The connected car is an electromagnetic mire. Miles of cable are hidden under the hood and behind doors, while multiple antennas are mounted on the body and inside bumpers. Protecting these electronics from impeding each other is hard work.
The changes have made electromagnetic simulation software indispensable to the auto industry, said Ulrich Jakobis, Altair Engineering's vice president of electromagnetic solutions. It is vital for prototyping antennas as well as finding the best place for them on connected cars, where they are safe from interference.
“In the beginning, it was all about antennas built by suppliers and not by automotive companies,” Jakobis said in a recent interview with Microwaves & RF. Automakers are more familiar with software that can virtually render a car's body and test aerodynamics – less so with tools that simulate antenna patterns and other invisible effects.
That has been changing over the last two decades, said Jakobis, an original author of the simulation software Feko, which went on sale commercially in 1994. Now, engineers are using tools like Feko to analyze electromagnetic fields and navigate new levels of complexity in connected cars.
“The increased usage of electromagnetics simulation is driven by the electrification inside the car,” Jakobis said. “So much is being added, like tire pressure monitoring systems that communicate wirelessly, keyless entry systems, and navigation systems.” Push button ignitions and Bluetooth connectivity are two other additions he singled out.
“For years, it was more about A.M. and F.M. broadcasting antennas, which were directional and had only a few dB tolerance,” Jakobis said. “These days, if you want to use high resolution radar antennas installed on bumpers, you need to be in a completely different range of precision at predicting antenna performance.”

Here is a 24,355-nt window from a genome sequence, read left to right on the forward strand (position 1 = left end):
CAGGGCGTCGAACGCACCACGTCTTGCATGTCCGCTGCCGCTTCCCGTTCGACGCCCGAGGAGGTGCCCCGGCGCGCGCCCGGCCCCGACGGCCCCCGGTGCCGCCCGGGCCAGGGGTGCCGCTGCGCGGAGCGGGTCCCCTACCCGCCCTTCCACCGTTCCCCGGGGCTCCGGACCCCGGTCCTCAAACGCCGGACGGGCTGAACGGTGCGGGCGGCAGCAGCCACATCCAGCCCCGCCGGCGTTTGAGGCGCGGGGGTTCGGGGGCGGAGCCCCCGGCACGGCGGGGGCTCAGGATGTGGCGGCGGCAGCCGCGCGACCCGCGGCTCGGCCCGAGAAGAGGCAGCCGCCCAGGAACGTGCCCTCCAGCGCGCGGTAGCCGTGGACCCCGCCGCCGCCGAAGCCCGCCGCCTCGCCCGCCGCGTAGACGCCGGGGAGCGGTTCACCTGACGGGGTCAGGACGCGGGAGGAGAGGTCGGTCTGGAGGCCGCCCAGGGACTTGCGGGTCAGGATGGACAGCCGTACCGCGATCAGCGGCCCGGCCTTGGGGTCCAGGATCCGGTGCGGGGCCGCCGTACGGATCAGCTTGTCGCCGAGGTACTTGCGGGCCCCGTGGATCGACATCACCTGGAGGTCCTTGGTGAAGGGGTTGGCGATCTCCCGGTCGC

The shape of the bumper affects the performance of the radar antenna, which sends and receives signals to help alert drivers of impending collisions. Other performance issues arise from coupling, in which antennas absorb electromagnetic energy leaking from other antennas and secreted by cables, which causes interference.
The wide range of frequencies used by connected cars is another potential concern. Already, cars connect to satellites for navigation and allow passengers to surf the internet over Wi-Fi. Cars could also be linked to cellular networks to chat with each other about traffic conditions and update digital maps in the cloud.
All this requires lots of electronics. BMW said that it was using around 2.35 miles of cable and 200 electronic control units in its cars in 2015. That same year, the cars used 12 communications technologies and handled 12,500 onboard signals. Separately, experts have estimated that connected cars will require around 18 antennas.
To handle this, Altair has been improving Feko with new mathematical solvers that can be swapped out based on specific simulation problems. Like rivals Ansys and Computer Simulation Technology, Altair has added automatic meshing and the ability to speed simulations using racks of graphics chips in data centers.
“With all these changes, one needs a wide range of solvers,” Jakobis said.
With Feko, engineers can start with solvers based on method of moments – also known as MoM equations – to design a circuit board. Users can then switch over to other algorithms based on the finite element method (FEM) to simulate antenna patterns. Users can also feed these patterns into another program called WinProp, which Altair acquired last year to visualize how radio waves ripple through an environment.
Feko also comes with specialized tool for modeling cables, which are taking increasingly complex paths under the hood and in the flanks of connected cars. The software also lends a helping hand with integrated antennas, offering a tool for simulating antennas installed on windshields.
“There is no method perfectly suited for the whole wide range of high frequency electromagnetic problems,” Jakobis admitted. “These days, popular topics are radar sensors for autonomous driving and mobile communications, and 20 years ago people were not thinking of these, at least not to the extent they are now.”